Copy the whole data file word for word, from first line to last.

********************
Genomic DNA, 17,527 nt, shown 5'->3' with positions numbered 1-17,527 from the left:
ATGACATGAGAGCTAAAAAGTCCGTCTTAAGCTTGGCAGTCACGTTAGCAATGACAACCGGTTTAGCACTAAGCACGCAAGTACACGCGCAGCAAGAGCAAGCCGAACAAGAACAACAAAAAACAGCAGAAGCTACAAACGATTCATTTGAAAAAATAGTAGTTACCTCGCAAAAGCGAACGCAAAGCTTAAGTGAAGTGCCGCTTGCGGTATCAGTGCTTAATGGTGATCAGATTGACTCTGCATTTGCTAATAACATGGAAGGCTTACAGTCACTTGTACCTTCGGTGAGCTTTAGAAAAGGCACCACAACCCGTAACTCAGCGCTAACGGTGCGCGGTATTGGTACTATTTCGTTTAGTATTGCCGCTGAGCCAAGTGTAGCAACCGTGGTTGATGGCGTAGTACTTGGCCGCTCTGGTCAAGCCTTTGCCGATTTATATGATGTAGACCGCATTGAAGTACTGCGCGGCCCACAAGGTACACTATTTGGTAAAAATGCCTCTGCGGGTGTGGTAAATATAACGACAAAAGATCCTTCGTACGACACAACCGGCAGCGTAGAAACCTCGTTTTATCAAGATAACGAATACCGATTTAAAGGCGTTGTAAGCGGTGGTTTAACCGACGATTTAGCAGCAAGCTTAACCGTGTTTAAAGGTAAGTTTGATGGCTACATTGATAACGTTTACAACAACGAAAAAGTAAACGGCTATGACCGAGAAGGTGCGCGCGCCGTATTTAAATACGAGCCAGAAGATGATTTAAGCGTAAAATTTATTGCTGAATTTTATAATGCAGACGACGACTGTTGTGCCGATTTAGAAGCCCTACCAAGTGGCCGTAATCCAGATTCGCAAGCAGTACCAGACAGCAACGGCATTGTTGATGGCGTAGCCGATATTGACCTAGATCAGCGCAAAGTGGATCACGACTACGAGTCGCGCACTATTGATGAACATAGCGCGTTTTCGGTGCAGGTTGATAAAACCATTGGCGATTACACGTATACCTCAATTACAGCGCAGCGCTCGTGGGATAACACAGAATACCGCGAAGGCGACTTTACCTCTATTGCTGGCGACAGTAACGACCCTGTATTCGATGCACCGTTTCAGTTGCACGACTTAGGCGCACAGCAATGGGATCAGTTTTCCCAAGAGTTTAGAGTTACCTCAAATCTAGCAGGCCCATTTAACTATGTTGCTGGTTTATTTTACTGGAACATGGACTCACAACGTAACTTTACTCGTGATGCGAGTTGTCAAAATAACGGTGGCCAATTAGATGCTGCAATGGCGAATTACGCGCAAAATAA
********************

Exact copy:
Genomic DNA, 17,527 nt, shown 5'->3' with positions numbered 1-17,527 from the left:
ATGACATGAGAGCTAAAAAGTCCGTCTTAAGCTTGGCAGTCACGTTAGCAATGACAACCGGTTTAGCACTAAGCACGCAAGTACACGCGCAGCAAGAGCAAGCCGAACAAGAACAACAAAAAACAGCAGAAGCTACAAACGATTCATTTGAAAAAATAGTAGTTACCTCGCAAAAGCGAACGCAAAGCTTAAGTGAAGTGCCGCTTGCGGTATCAGTGCTTAATGGTGATCAGATTGACTCTGCATTTGCTAATAACATGGAAGGCTTACAGTCACTTGTACCTTCGGTGAGCTTTAGAAAAGGCACCACAACCCGTAACTCAGCGCTAACGGTGCGCGGTATTGGTACTATTTCGTTTAGTATTGCCGCTGAGCCAAGTGTAGCAACCGTGGTTGATGGCGTAGTACTTGGCCGCTCTGGTCAAGCCTTTGCCGATTTATATGATGTAGACCGCATTGAAGTACTGCGCGGCCCACAAGGTACACTATTTGGTAAAAATGCCTCTGCGGGTGTGGTAAATATAACGACAAAAGATCCTTCGTACGACACAACCGGCAGCGTAGAAACCTCGTTTTATCAAGATAACGAATACCGATTTAAAGGCGTTGTAAGCGGTGGTTTAACCGACGATTTAGCAGCAAGCTTAACCGTGTTTAAAGGTAAGTTTGATGGCTACATTGATAACGTTTACAACAACGAAAAAGTAAACGGCTATGACCGAGAAGGTGCGCGCGCCGTATTTAAATACGAGCCAGAAGATGATTTAAGCGTAAAATTTATTGCTGAATTTTATAATGCAGACGACGACTGTTGTGCCGATTTAGAAGCCCTACCAAGTGGCCGTAATCCAGATTCGCAAGCAGTACCAGACAGCAACGGCATTGTTGATGGCGTAGCCGATATTGACCTAGATCAGCGCAAAGTGGATCACGACTACGAGTCGCGCACTATTGATGAACATAGCGCGTTTTCGGTGCAGGTTGATAAAACCATTGGCGATTACACGTATACCTCAATTACAGCGCAGCGCTCGTGGGATAACACAGAATACCGCGAAGGCGACTTTACCTCTATTGCTGGCGACAGTAACGACCCTGTATTCGATGCACCGTTTCAGTTGCACGACTTAGGCGCACAGCAATGGGATCAGTTTTCCCAAGAGTTTAGAGTTACCTCAAATCTAGCAGGCCCATTTAACTATGTTGCTGGTTTATTTTACTGGAACATGGACTCACAACGTAACTTTACTCGTGATGCGAGTTGTCAAAATAACGGTGGCCAATTAGATGCTGCAATGGCGAATTACGCGCAAAATAA